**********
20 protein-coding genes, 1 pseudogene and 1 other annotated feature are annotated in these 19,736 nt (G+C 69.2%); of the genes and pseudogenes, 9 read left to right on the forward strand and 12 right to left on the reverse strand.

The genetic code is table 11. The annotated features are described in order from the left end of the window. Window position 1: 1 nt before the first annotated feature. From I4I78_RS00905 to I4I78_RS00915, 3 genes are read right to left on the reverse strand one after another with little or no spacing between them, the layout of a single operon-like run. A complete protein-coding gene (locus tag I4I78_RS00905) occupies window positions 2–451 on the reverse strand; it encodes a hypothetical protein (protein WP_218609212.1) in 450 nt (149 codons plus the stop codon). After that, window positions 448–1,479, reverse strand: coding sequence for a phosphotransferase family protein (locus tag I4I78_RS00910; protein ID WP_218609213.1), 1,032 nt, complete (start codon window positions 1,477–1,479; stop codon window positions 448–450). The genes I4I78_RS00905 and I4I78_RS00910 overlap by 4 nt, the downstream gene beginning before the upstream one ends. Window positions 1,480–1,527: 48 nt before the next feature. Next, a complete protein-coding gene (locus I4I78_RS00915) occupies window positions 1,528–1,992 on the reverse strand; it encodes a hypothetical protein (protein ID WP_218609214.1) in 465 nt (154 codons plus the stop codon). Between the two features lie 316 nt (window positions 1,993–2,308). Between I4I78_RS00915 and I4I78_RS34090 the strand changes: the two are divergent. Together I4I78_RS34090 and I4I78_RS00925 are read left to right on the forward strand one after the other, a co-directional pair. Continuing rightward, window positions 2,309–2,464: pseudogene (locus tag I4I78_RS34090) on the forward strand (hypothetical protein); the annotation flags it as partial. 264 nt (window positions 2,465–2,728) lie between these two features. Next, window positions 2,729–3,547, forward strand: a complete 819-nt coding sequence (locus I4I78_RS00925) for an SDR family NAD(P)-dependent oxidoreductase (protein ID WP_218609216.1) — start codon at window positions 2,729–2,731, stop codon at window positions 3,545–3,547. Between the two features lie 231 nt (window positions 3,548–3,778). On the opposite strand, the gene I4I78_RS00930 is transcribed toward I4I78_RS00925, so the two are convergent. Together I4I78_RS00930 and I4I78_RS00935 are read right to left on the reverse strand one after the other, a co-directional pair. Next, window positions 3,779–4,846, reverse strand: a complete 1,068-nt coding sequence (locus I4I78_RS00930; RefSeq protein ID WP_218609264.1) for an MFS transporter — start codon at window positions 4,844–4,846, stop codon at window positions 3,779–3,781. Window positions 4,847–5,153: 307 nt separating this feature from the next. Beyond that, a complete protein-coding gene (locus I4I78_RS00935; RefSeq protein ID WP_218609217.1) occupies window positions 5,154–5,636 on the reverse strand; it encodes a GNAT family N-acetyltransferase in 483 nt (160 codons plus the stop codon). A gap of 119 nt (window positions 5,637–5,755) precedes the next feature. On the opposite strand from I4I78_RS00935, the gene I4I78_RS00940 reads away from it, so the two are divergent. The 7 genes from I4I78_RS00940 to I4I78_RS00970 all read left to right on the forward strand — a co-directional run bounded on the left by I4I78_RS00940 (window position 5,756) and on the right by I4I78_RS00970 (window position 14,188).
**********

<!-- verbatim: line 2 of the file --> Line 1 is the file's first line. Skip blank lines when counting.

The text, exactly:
The genetic code is table 11. The annotated features are described in order from the left end of the window. Window position 1: 1 nt before the first annotated feature. From I4I78_RS00905 to I4I78_RS00915, 3 genes are read right to left on the reverse strand one after another with little or no spacing between them, the layout of a single operon-like run. A complete protein-coding gene (locus tag I4I78_RS00905) occupies window positions 2–451 on the reverse strand; it encodes a hypothetical protein (protein WP_218609212.1) in 450 nt (149 codons plus the stop codon). After that, window positions 448–1,479, reverse strand: coding sequence for a phosphotransferase family protein (locus tag I4I78_RS00910; protein ID WP_218609213.1), 1,032 nt, complete (start codon window positions 1,477–1,479; stop codon window positions 448–450). The genes I4I78_RS00905 and I4I78_RS00910 overlap by 4 nt, the downstream gene beginning before the upstream one ends. Window positions 1,480–1,527: 48 nt before the next feature. Next, a complete protein-coding gene (locus I4I78_RS00915) occupies window positions 1,528–1,992 on the reverse strand; it encodes a hypothetical protein (protein ID WP_218609214.1) in 465 nt (154 codons plus the stop codon). Between the two features lie 316 nt (window positions 1,993–2,308). Between I4I78_RS00915 and I4I78_RS34090 the strand changes: the two are divergent. Together I4I78_RS34090 and I4I78_RS00925 are read left to right on the forward strand one after the other, a co-directional pair. Continuing rightward, window positions 2,309–2,464: pseudogene (locus tag I4I78_RS34090) on the forward strand (hypothetical protein); the annotation flags it as partial. 264 nt (window positions 2,465–2,728) lie between these two features. Next, window positions 2,729–3,547, forward strand: a complete 819-nt coding sequence (locus I4I78_RS00925) for an SDR family NAD(P)-dependent oxidoreductase (protein ID WP_218609216.1) — start codon at window positions 2,729–2,731, stop codon at window positions 3,545–3,547. Between the two features lie 231 nt (window positions 3,548–3,778). On the opposite strand, the gene I4I78_RS00930 is transcribed toward I4I78_RS00925, so the two are convergent. Together I4I78_RS00930 and I4I78_RS00935 are read right to left on the reverse strand one after the other, a co-directional pair. Next, window positions 3,779–4,846, reverse strand: a complete 1,068-nt coding sequence (locus I4I78_RS00930; RefSeq protein ID WP_218609264.1) for an MFS transporter — start codon at window positions 4,844–4,846, stop codon at window positions 3,779–3,781. Window positions 4,847–5,153: 307 nt separating this feature from the next. Beyond that, a complete protein-coding gene (locus I4I78_RS00935; RefSeq protein ID WP_218609217.1) occupies window positions 5,154–5,636 on the reverse strand; it encodes a GNAT family N-acetyltransferase in 483 nt (160 codons plus the stop codon). A gap of 119 nt (window positions 5,637–5,755) precedes the next feature. On the opposite strand from I4I78_RS00935, the gene I4I78_RS00940 reads away from it, so the two are divergent. The 7 genes from I4I78_RS00940 to I4I78_RS00970 all read left to right on the forward strand — a co-directional run bounded on the left by I4I78_RS00940 (window position 5,756) and on the right by I4I78_RS00970 (window position 14,188).